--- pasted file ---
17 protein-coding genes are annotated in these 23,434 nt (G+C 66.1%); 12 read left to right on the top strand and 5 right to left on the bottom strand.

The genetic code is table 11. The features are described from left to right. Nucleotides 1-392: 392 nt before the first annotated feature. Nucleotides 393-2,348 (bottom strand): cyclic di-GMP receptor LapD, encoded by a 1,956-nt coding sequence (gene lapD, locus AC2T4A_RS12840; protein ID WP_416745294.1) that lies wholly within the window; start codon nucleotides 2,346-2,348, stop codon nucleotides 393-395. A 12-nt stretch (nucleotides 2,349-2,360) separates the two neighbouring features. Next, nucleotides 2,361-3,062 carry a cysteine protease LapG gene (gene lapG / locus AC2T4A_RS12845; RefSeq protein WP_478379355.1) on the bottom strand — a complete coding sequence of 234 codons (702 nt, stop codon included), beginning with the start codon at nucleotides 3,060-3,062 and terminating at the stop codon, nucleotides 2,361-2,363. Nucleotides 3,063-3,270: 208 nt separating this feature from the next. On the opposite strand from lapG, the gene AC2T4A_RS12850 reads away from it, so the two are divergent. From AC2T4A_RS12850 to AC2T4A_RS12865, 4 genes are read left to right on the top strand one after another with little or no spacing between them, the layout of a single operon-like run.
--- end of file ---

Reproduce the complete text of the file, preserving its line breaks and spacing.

17 protein-coding genes are annotated in these 23,434 nt (G+C 66.1%); 12 read left to right on the top strand and 5 right to left on the bottom strand.

The genetic code is table 11. The features are described from left to right. Nucleotides 1-392: 392 nt before the first annotated feature. Nucleotides 393-2,348 (bottom strand): cyclic di-GMP receptor LapD, encoded by a 1,956-nt coding sequence (gene lapD, locus AC2T4A_RS12840; protein ID WP_416745294.1) that lies wholly within the window; start codon nucleotides 2,346-2,348, stop codon nucleotides 393-395. A 12-nt stretch (nucleotides 2,349-2,360) separates the two neighbouring features. Next, nucleotides 2,361-3,062 carry a cysteine protease LapG gene (gene lapG / locus AC2T4A_RS12845; RefSeq protein WP_478379355.1) on the bottom strand — a complete coding sequence of 234 codons (702 nt, stop codon included), beginning with the start codon at nucleotides 3,060-3,062 and terminating at the stop codon, nucleotides 2,361-2,363. Nucleotides 3,063-3,270: 208 nt separating this feature from the next. On the opposite strand from lapG, the gene AC2T4A_RS12850 reads away from it, so the two are divergent. From AC2T4A_RS12850 to AC2T4A_RS12865, 4 genes are read left to right on the top strand one after another with little or no spacing between them, the layout of a single operon-like run.